Infostealers Made With Electron On The Rise

New Infostealers Made with Electron
Hackers use an unusual framework and packing method to create and spread malware

AhnLab Security Intelligence Center (ASEC) has identified a new strain of Infostealer malware created using the Electron framework. These apps are packaged in NSIS installer format, which the attacker used for the malware.

Distribution of Infostealer Made With Electron

ASEC has discovered a new malware strain with some unusual properties. It uses Electron, a popular framework that builds applications using web technologies like JavaScript, HTML, and CSS. The resulting file is packed with the Nullsoft Scriptable Install System (NSIS), which is typically used for legitimate applications and adds complexity to its detection.

Although Electron is a versatile tool for application development, threat actors can also use it to package and distribute malicious software efficiently. Due to its robust features, attackers can disguise their malicious intent by creating benign-looking installers. As for notable applications written on Electron, Discord and Microsoft VSCode use it for their operation.

Attack Details

Let’s look at how this attack works using real-world incidents as examples. In one instance of the attack, running the malicious installer sets off a series of actions where an Electron application is installed with a specific folder hierarchy. The aspect of this malware lies in its interaction with the operating system through Node.js. Code of this malware is hidden within a .asar file that is present in the directory, and can be unpacked using npm’s asar package to reveal the underlying malicious scripts. These scripts include various harmful behaviors that target sensitive data kept across the system.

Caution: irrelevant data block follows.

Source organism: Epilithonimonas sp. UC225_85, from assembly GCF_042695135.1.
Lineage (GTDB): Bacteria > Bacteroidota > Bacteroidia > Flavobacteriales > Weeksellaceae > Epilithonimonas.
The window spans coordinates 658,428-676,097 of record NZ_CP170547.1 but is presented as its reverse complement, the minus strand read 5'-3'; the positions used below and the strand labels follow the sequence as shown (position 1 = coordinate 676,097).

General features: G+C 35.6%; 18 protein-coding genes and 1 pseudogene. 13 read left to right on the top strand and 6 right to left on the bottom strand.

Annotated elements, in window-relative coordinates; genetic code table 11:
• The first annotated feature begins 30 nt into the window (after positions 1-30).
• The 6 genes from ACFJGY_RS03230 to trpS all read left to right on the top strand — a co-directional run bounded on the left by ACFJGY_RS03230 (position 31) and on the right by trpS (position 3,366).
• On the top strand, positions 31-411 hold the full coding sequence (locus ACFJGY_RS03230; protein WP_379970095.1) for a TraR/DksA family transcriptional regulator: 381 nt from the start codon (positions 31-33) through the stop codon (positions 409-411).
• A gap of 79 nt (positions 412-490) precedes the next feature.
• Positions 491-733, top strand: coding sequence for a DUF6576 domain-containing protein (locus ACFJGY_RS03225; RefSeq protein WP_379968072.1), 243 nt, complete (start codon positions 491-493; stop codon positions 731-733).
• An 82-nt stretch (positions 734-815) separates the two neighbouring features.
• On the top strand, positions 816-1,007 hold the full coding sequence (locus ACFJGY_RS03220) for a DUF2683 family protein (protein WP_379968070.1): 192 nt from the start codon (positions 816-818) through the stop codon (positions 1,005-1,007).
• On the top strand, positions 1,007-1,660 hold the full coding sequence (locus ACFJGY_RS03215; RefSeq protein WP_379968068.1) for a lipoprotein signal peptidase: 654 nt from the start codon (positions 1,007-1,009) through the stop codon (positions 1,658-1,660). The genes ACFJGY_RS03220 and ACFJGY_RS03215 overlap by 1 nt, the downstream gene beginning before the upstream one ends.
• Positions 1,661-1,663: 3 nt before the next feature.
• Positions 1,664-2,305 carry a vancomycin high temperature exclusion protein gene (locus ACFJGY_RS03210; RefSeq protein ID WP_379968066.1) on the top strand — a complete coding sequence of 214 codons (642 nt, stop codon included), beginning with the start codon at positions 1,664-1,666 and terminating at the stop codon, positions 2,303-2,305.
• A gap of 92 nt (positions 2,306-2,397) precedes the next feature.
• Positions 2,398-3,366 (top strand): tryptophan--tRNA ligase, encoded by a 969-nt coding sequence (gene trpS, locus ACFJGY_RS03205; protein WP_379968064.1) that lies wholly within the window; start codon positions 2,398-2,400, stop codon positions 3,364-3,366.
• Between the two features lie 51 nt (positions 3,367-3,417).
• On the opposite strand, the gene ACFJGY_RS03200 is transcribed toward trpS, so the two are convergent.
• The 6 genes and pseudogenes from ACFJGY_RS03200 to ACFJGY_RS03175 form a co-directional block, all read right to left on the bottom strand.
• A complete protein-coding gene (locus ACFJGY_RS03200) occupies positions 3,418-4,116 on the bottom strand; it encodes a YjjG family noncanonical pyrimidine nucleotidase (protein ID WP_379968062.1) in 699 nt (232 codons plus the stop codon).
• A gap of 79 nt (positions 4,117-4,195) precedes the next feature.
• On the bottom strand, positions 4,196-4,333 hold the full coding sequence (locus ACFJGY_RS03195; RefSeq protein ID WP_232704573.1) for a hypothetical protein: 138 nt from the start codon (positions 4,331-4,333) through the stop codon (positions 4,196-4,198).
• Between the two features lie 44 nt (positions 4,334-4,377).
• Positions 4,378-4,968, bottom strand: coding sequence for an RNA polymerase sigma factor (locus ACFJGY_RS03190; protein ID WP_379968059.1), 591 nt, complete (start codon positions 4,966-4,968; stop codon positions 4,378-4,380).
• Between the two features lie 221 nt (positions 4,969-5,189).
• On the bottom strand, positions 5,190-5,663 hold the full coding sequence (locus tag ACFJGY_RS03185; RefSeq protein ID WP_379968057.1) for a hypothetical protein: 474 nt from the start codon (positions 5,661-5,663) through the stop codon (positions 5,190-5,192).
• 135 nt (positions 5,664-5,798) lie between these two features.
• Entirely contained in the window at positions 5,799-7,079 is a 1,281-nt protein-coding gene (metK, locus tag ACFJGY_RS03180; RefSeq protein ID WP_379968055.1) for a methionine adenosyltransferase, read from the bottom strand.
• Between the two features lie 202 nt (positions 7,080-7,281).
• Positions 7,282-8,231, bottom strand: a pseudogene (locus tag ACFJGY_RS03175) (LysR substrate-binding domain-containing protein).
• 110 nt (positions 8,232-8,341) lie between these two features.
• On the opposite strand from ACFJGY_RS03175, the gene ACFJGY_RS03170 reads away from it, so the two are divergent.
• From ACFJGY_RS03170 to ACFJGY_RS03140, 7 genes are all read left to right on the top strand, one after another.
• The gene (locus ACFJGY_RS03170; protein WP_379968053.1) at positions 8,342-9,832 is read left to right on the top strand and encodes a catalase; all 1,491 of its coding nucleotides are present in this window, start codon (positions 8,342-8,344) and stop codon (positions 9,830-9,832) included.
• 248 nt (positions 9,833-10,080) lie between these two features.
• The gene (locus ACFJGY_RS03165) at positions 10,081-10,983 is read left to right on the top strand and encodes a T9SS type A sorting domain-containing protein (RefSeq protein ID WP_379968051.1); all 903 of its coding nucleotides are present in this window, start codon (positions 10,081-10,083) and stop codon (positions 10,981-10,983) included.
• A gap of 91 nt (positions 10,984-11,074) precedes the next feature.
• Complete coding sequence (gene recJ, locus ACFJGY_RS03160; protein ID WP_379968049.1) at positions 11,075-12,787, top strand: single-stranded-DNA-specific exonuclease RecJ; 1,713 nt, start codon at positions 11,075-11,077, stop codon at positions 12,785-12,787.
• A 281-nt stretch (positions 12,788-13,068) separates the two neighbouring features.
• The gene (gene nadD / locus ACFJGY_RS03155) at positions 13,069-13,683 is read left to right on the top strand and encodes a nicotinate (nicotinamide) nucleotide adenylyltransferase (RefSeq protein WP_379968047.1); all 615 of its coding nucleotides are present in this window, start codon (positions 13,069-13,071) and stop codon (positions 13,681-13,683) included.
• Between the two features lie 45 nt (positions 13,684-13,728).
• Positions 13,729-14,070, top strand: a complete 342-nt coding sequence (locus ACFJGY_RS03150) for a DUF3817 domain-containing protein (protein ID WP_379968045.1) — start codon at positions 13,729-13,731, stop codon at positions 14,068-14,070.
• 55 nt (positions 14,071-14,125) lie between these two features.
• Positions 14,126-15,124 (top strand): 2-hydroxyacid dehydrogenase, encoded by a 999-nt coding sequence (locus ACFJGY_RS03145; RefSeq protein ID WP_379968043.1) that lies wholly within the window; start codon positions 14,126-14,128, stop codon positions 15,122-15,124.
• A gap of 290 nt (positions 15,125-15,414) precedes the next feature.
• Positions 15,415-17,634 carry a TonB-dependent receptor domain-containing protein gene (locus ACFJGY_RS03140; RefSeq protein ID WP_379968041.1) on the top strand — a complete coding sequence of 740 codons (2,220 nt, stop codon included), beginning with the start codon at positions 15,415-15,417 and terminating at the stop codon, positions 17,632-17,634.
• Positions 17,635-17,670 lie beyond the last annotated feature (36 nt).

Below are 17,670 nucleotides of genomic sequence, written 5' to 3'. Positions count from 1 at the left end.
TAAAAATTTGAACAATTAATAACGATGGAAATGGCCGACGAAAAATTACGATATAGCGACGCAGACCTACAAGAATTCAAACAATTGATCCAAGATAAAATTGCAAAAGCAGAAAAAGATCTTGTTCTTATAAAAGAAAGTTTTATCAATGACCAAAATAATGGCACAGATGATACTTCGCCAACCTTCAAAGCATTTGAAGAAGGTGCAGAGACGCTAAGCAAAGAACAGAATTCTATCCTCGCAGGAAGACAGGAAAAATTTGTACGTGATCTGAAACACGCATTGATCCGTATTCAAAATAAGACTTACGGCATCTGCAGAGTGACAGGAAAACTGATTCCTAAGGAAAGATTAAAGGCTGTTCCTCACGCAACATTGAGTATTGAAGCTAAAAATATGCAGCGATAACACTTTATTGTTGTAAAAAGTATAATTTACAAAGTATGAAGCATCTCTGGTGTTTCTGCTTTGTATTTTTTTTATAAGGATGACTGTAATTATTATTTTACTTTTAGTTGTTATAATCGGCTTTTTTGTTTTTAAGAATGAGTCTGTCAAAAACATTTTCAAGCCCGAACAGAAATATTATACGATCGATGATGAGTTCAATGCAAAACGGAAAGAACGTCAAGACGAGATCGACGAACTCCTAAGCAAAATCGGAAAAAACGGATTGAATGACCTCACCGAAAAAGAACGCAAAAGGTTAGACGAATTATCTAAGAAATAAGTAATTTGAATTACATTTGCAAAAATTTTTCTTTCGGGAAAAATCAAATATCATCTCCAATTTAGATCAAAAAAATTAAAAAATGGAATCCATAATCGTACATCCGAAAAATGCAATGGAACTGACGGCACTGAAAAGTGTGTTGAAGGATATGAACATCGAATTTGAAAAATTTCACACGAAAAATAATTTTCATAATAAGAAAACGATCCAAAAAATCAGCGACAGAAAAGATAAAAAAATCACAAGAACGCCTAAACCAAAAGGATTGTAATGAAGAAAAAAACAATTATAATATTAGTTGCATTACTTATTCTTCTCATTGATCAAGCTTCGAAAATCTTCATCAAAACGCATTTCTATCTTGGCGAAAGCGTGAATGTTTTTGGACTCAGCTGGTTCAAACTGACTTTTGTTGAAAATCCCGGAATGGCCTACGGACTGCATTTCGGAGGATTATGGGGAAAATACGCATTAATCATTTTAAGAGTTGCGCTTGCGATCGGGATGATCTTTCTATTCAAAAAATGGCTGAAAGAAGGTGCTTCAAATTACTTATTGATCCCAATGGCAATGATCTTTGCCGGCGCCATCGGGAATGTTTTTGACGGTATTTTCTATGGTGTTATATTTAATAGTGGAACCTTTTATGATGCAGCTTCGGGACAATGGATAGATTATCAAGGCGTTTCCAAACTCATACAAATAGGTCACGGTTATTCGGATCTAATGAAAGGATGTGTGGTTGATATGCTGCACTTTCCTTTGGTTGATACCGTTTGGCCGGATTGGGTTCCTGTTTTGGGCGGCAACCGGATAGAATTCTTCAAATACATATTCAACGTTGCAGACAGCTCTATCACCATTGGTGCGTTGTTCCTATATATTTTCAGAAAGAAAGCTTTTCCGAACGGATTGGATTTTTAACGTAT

a.js file screenshot
Malicious behaviors defined in a script (source: ASEC)

Another malware variant masquerades as a file related to TeamViewer, a remote-access tool. Once executed, it collects sensitive user data such as system information, browser histories, and credentials for various services. Next, malware uploads collected data to Gofile, an online file-sharing service. The stealthiness of the Electron framework in this context makes it particularly challenging for users and traditional antivirus programs to recognize the threat.

Gofile UI screenshot
Collecting and uploading user information (source: ASEC)

The malware exhibits a range of malicious activities aimed at compromising and controlling the system. It can execute commands via a command-line interpreter, modify shortcuts and access tokens to maintain its presence, and gather system information. These actions are typical for a backdoor or a remote access trojan.

Final payload of this campaign could intercept clipboard data, capture webcam images, and execute system shutdown or reboot commands. It incorporates techniques to detect and evade analysis tools and can manipulate data to disguise or validate exfiltrated data. The malware is designed to be stealthy, resilient, and capable of extensive surveillance and control over the infected system.

How to protect against malware?

Malware protection includes comprehensive measures. Users need to be vigilant when downloading software. To avoid downloading malware, only download programs from official sources. Avoid downloading and using cracked software, as this is the most widespread malware distribution method.

The next step is to use an effective remedy. This mandatory security step will prevent malware from launching and deploying if you miss the previous point. I recommend GridinSoft Anti-Malware, which has comprehensive protection and an internet protection module. This will neutralize the threat before it reaches your device.

By Stephanie Adlam

I write about how to make your Internet browsing comfortable and safe. The modern digital world is worth being a part of, and I want to show you how to do it properly.

Leave a comment

Your email address will not be published. Required fields are marked *